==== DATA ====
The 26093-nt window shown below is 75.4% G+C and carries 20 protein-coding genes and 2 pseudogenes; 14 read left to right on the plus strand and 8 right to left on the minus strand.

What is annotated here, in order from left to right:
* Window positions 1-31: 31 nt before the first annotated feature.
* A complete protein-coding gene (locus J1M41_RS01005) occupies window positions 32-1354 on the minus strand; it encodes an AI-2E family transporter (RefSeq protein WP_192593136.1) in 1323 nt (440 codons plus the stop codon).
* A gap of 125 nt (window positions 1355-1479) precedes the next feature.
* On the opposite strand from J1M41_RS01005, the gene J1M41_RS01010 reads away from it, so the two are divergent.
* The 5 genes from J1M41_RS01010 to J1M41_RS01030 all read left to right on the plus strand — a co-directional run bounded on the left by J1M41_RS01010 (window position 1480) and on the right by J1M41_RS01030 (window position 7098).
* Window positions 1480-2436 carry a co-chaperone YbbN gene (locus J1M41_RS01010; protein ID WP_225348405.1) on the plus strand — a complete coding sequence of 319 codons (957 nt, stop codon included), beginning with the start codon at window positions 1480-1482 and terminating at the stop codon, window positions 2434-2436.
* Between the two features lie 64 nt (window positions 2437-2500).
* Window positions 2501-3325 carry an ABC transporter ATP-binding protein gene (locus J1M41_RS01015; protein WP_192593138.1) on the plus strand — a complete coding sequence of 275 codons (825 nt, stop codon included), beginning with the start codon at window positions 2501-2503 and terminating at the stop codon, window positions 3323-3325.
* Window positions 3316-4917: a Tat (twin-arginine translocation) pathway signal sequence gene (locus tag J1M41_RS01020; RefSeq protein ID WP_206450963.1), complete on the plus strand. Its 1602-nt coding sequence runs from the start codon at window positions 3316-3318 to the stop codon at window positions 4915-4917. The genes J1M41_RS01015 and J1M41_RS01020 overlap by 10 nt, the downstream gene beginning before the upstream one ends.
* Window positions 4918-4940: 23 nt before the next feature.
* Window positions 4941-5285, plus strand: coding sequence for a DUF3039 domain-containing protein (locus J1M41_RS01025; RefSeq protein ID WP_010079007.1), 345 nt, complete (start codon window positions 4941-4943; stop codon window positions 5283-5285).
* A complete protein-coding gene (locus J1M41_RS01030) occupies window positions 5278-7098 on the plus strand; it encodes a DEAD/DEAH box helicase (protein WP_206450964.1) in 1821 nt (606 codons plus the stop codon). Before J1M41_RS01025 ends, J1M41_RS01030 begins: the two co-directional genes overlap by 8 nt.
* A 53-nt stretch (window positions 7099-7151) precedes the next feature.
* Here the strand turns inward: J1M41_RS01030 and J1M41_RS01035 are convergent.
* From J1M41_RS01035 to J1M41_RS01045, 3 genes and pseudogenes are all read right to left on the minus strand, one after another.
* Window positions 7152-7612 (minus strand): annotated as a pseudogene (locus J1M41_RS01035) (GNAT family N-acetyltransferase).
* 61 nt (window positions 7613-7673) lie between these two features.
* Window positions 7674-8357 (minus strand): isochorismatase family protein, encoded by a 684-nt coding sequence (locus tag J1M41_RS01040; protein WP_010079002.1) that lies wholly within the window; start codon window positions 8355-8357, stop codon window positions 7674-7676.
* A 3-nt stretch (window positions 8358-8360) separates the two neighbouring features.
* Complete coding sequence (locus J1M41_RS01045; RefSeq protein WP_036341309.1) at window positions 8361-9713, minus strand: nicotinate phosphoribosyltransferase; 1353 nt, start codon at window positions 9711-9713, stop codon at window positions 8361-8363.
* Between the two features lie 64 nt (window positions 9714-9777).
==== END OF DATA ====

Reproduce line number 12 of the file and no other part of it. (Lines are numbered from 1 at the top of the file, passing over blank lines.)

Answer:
* Window positions 4918-4940: 23 nt before the next feature.